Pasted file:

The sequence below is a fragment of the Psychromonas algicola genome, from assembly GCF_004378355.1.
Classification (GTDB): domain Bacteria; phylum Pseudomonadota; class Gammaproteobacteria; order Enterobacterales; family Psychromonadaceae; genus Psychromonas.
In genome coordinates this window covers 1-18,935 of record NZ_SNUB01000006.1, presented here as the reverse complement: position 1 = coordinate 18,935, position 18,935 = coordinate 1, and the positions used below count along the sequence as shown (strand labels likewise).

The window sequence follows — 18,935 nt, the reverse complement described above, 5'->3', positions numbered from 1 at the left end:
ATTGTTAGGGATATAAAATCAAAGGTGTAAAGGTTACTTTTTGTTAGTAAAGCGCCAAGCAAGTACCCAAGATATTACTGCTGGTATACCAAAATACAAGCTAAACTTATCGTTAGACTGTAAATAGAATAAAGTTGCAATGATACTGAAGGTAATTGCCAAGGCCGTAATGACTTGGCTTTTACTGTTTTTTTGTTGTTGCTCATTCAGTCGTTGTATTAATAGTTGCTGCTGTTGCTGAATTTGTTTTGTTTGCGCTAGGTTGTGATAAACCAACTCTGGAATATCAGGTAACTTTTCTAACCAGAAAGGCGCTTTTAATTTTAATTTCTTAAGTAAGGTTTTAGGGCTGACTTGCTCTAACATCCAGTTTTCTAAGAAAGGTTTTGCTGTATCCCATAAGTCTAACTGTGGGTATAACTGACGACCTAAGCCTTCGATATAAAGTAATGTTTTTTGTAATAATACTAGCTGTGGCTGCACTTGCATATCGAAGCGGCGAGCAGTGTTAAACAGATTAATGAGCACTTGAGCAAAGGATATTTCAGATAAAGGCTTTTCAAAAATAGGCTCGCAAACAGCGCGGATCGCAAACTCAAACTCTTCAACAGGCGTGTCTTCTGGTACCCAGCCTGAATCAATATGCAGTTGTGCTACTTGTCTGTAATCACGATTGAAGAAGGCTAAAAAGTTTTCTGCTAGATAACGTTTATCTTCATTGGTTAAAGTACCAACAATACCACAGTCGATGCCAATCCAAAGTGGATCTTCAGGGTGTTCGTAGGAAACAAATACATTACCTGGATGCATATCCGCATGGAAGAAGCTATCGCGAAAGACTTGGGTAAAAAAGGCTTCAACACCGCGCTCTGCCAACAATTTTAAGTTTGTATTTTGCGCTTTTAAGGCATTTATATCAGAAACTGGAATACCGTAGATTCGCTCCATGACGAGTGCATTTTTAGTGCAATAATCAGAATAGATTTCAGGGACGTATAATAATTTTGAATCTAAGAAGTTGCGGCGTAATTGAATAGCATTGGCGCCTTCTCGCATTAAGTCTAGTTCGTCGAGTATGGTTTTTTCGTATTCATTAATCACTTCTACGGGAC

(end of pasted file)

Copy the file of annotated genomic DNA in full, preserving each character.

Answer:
The sequence below is a fragment of the Psychromonas algicola genome, from assembly GCF_004378355.1.
Classification (GTDB): domain Bacteria; phylum Pseudomonadota; class Gammaproteobacteria; order Enterobacterales; family Psychromonadaceae; genus Psychromonas.
In genome coordinates this window covers 1-18,935 of record NZ_SNUB01000006.1, presented here as the reverse complement: position 1 = coordinate 18,935, position 18,935 = coordinate 1, and the positions used below count along the sequence as shown (strand labels likewise).

The window sequence follows — 18,935 nt, the reverse complement described above, 5'->3', positions numbered from 1 at the left end:
ATTGTTAGGGATATAAAATCAAAGGTGTAAAGGTTACTTTTTGTTAGTAAAGCGCCAAGCAAGTACCCAAGATATTACTGCTGGTATACCAAAATACAAGCTAAACTTATCGTTAGACTGTAAATAGAATAAAGTTGCAATGATACTGAAGGTAATTGCCAAGGCCGTAATGACTTGGCTTTTACTGTTTTTTTGTTGTTGCTCATTCAGTCGTTGTATTAATAGTTGCTGCTGTTGCTGAATTTGTTTTGTTTGCGCTAGGTTGTGATAAACCAACTCTGGAATATCAGGTAACTTTTCTAACCAGAAAGGCGCTTTTAATTTTAATTTCTTAAGTAAGGTTTTAGGGCTGACTTGCTCTAACATCCAGTTTTCTAAGAAAGGTTTTGCTGTATCCCATAAGTCTAACTGTGGGTATAACTGACGACCTAAGCCTTCGATATAAAGTAATGTTTTTTGTAATAATACTAGCTGTGGCTGCACTTGCATATCGAAGCGGCGAGCAGTGTTAAACAGATTAATGAGCACTTGAGCAAAGGATATTTCAGATAAAGGCTTTTCAAAAATAGGCTCGCAAACAGCGCGGATCGCAAACTCAAACTCTTCAACAGGCGTGTCTTCTGGTACCCAGCCTGAATCAATATGCAGTTGTGCTACTTGTCTGTAATCACGATTGAAGAAGGCTAAAAAGTTTTCTGCTAGATAACGTTTATCTTCATTGGTTAAAGTACCAACAATACCACAGTCGATGCCAATCCAAAGTGGATCTTCAGGGTGTTCGTAGGAAACAAATACATTACCTGGATGCATATCCGCATGGAAGAAGCTATCGCGAAAGACTTGGGTAAAAAAGGCTTCAACACCGCGCTCTGCCAACAATTTTAAGTTTGTATTTTGCGCTTTTAAGGCATTTATATCAGAAACTGGAATACCGTAGATTCGCTCCATGACGAGTGCATTTTTAGTGCAATAATCAGAATAGATTTCAGGGACGTATAATAATTTTGAATCTAAGAAGTTGCGGCGTAATTGAATAGCATTGGCGCCTTCTCGCATTAAGTCTAGTTCGTCGAGTATGGTTTTTTCGTATTCATTAATCACTTCTACGGGAC